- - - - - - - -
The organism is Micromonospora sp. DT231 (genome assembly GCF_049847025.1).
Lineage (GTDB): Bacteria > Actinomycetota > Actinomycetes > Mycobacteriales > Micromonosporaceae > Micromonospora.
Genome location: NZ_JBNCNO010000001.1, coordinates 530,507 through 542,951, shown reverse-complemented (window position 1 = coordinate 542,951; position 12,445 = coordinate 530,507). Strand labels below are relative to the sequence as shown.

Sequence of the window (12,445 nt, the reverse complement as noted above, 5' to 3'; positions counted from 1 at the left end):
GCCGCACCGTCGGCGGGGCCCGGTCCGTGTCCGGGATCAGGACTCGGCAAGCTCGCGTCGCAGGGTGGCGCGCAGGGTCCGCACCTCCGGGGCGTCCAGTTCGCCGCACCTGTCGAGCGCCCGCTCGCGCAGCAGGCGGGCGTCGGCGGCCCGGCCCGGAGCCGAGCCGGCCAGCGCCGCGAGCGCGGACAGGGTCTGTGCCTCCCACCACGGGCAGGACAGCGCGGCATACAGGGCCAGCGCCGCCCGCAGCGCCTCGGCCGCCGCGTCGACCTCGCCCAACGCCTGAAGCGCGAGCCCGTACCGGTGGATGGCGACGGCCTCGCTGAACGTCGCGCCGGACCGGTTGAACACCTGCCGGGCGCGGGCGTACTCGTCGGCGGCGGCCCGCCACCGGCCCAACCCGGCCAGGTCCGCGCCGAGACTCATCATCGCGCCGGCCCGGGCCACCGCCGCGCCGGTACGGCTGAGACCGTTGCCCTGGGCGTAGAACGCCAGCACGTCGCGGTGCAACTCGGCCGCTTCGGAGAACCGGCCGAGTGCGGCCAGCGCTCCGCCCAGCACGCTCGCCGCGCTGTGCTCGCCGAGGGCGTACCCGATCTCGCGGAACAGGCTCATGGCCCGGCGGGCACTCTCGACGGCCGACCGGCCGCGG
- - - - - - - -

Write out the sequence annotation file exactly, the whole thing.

The organism is Micromonospora sp. DT231 (genome assembly GCF_049847025.1).
Lineage (GTDB): Bacteria > Actinomycetota > Actinomycetes > Mycobacteriales > Micromonosporaceae > Micromonospora.
Genome location: NZ_JBNCNO010000001.1, coordinates 530,507 through 542,951, shown reverse-complemented (window position 1 = coordinate 542,951; position 12,445 = coordinate 530,507). Strand labels below are relative to the sequence as shown.

Sequence of the window (12,445 nt, the reverse complement as noted above, 5' to 3'; positions counted from 1 at the left end):
GCCGCACCGTCGGCGGGGCCCGGTCCGTGTCCGGGATCAGGACTCGGCAAGCTCGCGTCGCAGGGTGGCGCGCAGGGTCCGCACCTCCGGGGCGTCCAGTTCGCCGCACCTGTCGAGCGCCCGCTCGCGCAGCAGGCGGGCGTCGGCGGCCCGGCCCGGAGCCGAGCCGGCCAGCGCCGCGAGCGCGGACAGGGTCTGTGCCTCCCACCACGGGCAGGACAGCGCGGCATACAGGGCCAGCGCCGCCCGCAGCGCCTCGGCCGCCGCGTCGACCTCGCCCAACGCCTGAAGCGCGAGCCCGTACCGGTGGATGGCGACGGCCTCGCTGAACGTCGCGCCGGACCGGTTGAACACCTGCCGGGCGCGGGCGTACTCGTCGGCGGCGGCCCGCCACCGGCCCAACCCGGCCAGGTCCGCGCCGAGACTCATCATCGCGCCGGCCCGGGCCACCGCCGCGCCGGTACGGCTGAGACCGTTGCCCTGGGCGTAGAACGCCAGCACGTCGCGGTGCAACTCGGCCGCTTCGGAGAACCGGCCGAGTGCGGCCAGCGCTCCGCCCAGCACGCTCGCCGCGCTGTGCTCGCCGAGGGCGTACCCGATCTCGCGGAACAGGCTCATGGCCCGGCGGGCACTCTCGACGGCCGACCGGCCGCGG